Article Library / 2015

2014-2015 Annual Assessment

A simple look at data showing either a rise or drop in anti-Semitic incidents does not provide a wide enough picture about the state of anti-Semitism. One also needs to take into account the nature and distribution of incidents. Thus, for example, if most anti-Semitic acts are carried out by a small group in a specific area, one cannot claim that the entire Jewish population is threatened. Naturally, the approach will differ if violence against Jews is widespread throughout a country, or committed by a large number of actors. Similarly, a singular terrorist act in a specific city is not the same as a situation in which hundreds of extremist jihadi fighters return from the Middle East to their European places of residence and are absorbed with open arms into the local Muslim community. When we observe a significant number of resentful anti-Jewish youngsters, even if the highly reputed Pew survey indicates a very low level of negative attitudes among the general population (11 percent in France), Jewish policy planners would be irresponsible if they told the local Jews there was no need for worry and that they can feel safe in their home country.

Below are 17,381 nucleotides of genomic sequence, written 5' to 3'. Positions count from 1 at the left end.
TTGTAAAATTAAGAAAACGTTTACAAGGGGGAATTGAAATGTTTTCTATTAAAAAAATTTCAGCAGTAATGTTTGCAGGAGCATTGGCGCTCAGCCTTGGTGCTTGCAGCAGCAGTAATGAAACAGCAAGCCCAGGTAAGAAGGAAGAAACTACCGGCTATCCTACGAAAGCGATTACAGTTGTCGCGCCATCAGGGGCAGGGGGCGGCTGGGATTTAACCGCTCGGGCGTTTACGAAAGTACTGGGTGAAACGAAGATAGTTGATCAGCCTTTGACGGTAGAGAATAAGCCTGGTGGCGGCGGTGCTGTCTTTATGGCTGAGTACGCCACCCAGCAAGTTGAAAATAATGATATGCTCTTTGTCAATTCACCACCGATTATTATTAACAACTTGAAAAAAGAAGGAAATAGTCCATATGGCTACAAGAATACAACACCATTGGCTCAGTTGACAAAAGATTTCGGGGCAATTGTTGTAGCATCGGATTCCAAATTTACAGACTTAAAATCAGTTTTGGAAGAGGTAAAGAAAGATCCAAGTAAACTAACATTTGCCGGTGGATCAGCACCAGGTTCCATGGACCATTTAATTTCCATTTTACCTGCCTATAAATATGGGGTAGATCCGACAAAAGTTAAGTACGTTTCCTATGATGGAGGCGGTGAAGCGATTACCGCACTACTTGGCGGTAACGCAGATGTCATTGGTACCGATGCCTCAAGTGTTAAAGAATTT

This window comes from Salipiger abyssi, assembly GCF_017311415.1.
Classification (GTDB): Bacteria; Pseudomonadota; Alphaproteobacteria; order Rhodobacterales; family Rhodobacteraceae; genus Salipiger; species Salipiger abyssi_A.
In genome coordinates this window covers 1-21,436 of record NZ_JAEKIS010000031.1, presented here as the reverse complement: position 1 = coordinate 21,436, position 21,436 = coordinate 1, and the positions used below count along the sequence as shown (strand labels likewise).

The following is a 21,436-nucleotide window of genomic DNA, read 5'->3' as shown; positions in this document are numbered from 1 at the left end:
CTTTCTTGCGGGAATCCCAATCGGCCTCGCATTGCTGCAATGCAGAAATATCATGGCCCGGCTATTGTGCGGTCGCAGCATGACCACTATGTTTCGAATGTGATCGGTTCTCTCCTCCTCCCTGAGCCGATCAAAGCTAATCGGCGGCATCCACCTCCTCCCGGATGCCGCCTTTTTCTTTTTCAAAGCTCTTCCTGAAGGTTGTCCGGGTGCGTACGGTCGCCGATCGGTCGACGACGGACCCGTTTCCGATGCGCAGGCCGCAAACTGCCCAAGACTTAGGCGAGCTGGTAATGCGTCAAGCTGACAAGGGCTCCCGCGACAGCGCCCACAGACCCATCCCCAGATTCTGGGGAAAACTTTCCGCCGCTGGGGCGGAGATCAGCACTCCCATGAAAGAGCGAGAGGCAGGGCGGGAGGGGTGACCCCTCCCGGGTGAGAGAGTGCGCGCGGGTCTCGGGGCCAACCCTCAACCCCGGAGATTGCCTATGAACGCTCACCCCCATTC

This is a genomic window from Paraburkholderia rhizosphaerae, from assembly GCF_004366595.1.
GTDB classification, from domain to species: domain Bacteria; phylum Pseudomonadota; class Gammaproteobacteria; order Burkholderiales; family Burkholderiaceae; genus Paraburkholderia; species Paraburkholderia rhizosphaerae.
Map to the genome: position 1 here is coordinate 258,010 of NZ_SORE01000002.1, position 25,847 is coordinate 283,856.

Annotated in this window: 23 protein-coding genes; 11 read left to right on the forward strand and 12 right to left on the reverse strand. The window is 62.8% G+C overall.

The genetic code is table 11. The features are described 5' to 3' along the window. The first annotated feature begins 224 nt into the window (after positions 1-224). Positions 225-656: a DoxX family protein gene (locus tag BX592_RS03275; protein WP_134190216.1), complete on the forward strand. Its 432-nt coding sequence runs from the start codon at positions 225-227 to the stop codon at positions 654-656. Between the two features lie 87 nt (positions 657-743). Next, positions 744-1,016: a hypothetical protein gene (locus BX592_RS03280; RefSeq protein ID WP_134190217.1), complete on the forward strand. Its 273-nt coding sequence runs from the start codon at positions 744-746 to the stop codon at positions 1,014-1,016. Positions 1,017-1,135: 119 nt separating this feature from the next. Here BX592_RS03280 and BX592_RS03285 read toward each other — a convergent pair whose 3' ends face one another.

Previous
Next